Background & Summary

Turbot (Scophthalmus maximus) is an economically important flatfish with both eyes on the upper side of the body, and it is commonly found along the Atlantic coast of Europe. Aquaculture of turbot was initiated in Scotland in the 1970s and subsequently expanded into other European countries by the early 1980s1. In the 1990s, turbot was introduced to China where its farming has since developed rapidly. China is currently the largest producer of turbot in the world2. Turbot growth is sexually dimorphic, with females eventually attaining sizes up to 50% larger than those of males3. An all-female stock can potentially increase the production value of turbot aquaculture. The sex determination system of turbot follows the ZW/ZZ model, and this system can be affected by environmental factors4. Therefore, understanding the genomic architecture of female and male turbot may enable screening for sex determination loci, improve understanding of the interactions between genetic and environmental factors in sex determination, and lead to the acquisition of genomic resources for molecular breeding. Four sex-related QTLs, located on four different linkage groups, have been found in turbot5. Though the turbot genome has been assembled, the sex-determining mechanism of turbot remains unclear6.

In this study, we sequenced, assembled and annotated the female and male turbot genomes, and conducted a phylogenetic analysis using the genome sequences of eight other closely related species. A 568 Mb female genome sequence and 584 Mb male genome sequence were assembled. The draft turbot genomes represent a valuable resource for isolating the sex determination genes, increasing our understanding of flatfish development and improving the molecular breeding techniques for turbot.


Turbot samples and genome sequencing

One female (ZW) and one male (ZZ) adult turbot were selected for whole genome shotgun sequencing and were temporarily maintained at 16 °C in laboratory facilities. Subsequently, the physiological sex of each turbot was determined by paraffin sectioning and HE staining of its gonadal tissues (Fig. 1). Blood samples were collected from the subjects using sterile syringes that contained anticoagulant solution (0.5 M EDTA, pH 8.0). Blood samples were stored at 4 °C. High-quality genomic DNA was extracted using Puregene Tissue Core Kit A (Qiagen, USA) for constructing DNA libraries (2 k~40 Kb). We constructed three paired-end (PE) libraries (170 bp, 500 bp and 800 bp) and five mate-paired (MP) libraries (2 kb, 5 kb, 10 kb, 20 kb and 40 kb) for female turbot using TruSeq PE Cluster Kit v3-cBot-HS (Illumina, USA) and Nextera Mate Pair Library Prep Kit (Illumina, USA). The samples were sequenced using the Illumina HiSeq. 2000 platform. We constructed six libraries (PE libraries 170 bp, 500 bp and 800 bp; MP libraries, 2 kb, 5 kb and 10 kb) for male turbot using HiSeq. 3000/4000 PE Cluster Kit and Nextera Mate Pair Library Prep Kit (Illumina, USA), the samples of which were sequenced using the Illumina HiSeq. 4000 platform. In total, we generated 99.5 Gb and 196.4 Gb of raw data for the female and male turbot, respectively. Before genome assembly, we filtered artificial and low-quality reads, resulting in 89.3 Gb and 174.6 Gb of clean data for the female and male fish, respectively (Table 1).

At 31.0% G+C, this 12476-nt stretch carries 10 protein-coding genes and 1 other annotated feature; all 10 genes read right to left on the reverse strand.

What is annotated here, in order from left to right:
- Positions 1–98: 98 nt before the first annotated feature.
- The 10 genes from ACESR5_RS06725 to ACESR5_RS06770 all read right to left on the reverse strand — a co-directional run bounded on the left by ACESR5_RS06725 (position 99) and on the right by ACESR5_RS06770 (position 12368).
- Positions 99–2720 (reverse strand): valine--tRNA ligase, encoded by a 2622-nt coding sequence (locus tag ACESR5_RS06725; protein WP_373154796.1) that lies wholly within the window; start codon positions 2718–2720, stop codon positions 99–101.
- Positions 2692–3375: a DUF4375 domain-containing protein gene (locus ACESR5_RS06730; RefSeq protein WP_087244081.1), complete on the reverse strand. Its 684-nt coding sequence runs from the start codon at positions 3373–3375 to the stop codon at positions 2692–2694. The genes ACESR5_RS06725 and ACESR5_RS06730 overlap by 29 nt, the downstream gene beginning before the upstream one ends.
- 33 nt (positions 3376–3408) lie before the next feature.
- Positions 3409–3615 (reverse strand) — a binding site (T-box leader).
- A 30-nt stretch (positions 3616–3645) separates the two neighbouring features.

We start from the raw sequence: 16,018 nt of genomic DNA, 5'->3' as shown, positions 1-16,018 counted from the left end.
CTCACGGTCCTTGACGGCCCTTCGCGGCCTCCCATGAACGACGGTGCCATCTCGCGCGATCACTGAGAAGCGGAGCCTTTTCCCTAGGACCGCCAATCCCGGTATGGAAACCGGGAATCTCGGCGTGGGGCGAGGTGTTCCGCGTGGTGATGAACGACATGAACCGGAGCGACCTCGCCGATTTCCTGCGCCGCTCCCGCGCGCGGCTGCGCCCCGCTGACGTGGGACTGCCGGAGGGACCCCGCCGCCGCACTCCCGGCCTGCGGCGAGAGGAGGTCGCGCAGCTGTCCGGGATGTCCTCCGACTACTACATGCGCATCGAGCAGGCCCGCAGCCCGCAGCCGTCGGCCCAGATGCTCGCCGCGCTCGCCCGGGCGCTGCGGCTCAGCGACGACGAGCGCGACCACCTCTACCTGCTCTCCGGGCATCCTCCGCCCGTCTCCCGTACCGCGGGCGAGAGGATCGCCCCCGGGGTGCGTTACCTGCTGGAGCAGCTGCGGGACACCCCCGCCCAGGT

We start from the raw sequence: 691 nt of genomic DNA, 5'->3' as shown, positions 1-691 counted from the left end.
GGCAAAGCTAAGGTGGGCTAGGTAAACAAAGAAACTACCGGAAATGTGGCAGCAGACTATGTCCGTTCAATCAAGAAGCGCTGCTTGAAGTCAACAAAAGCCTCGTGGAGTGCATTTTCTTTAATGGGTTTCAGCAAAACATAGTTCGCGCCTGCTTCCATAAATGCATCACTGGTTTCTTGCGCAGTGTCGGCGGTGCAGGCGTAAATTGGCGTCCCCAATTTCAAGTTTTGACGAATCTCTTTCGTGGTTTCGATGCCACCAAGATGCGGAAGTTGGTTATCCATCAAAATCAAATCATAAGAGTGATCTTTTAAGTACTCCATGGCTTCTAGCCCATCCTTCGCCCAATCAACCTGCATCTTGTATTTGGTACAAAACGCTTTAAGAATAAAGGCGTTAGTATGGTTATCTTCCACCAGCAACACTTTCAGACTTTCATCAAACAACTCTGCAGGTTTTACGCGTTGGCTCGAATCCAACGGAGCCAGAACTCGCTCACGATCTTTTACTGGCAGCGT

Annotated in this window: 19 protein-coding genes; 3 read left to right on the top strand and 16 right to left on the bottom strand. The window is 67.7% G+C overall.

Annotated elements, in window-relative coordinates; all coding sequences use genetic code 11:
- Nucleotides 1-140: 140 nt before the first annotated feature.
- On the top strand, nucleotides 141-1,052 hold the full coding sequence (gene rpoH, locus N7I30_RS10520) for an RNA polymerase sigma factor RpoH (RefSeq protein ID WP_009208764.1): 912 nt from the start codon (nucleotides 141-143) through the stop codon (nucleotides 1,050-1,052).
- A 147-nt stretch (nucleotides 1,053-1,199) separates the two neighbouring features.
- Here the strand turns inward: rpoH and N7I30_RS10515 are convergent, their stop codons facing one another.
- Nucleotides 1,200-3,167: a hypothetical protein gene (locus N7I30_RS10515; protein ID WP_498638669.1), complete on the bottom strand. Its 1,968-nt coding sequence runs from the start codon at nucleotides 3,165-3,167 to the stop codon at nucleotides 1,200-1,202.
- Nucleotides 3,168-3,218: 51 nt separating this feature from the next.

Fig. 1
figure 1

Paraffin sectioning and HE staining of gonadal tissues of the female and male turbot. (a) Section of the ovary. (b) Section of the testis.

Table 1 Summary of sequencing data.

In general, genome size (G) can be calculated following the formula G = K_num/K_depth, where K_num is the total number of k-mer and K_depth is the expected coverage depth of k-mer7. We used the 31.3 Gb of female sequence data and the 59.8 Gb of male sequence data to estimate the genome sizes of turbot. The parameters used for the female were: K, 17; K_num, 26,302,164,550; and K_depth, 47. For the male, the parameters were: K, 17; K_num, 53,446,209,674; and K_depth, 95. We estimated the genome sizes to be 559 Mb and 562 Mb for the female and male, respectively. Based on these estimated genome sizes, the high-quality data we obtained covered 159X and 310X the haploid genome of female and male turbot, respectively.

Genome assembly and anchoring of the pseudo-chromosomes

The turbot genomes were de novo assembled using SOAPdenovo2 (v2.04)8 with a parameter of “-K 29”. SOAPdenovo2 employs the de Bruijn graph algorithm to simplify assembly and reduce computational complexity. The gaps were filled using GapCloser (v1.12)8 with default parameters. Using this method, we assembled a genome spanning a contig length of 542 Mb, with a contig N50 of 12.16 kb, and a 568 Mb scaffold length, with a scaffold N50 of 6.2 Mb, for the female. The male genome had a contig length of 553 Mb with a contig N50 of 16.52 kb and a scaffold length of 584 Mb with a scaffold N50 of 5.9 Mb (Table 2). The sizes of the draft assemblies in our study are a few Mb larger than that of a previous turbot draft assembly of unknown sex6.

Table 2 Turbot genome assembly statistics.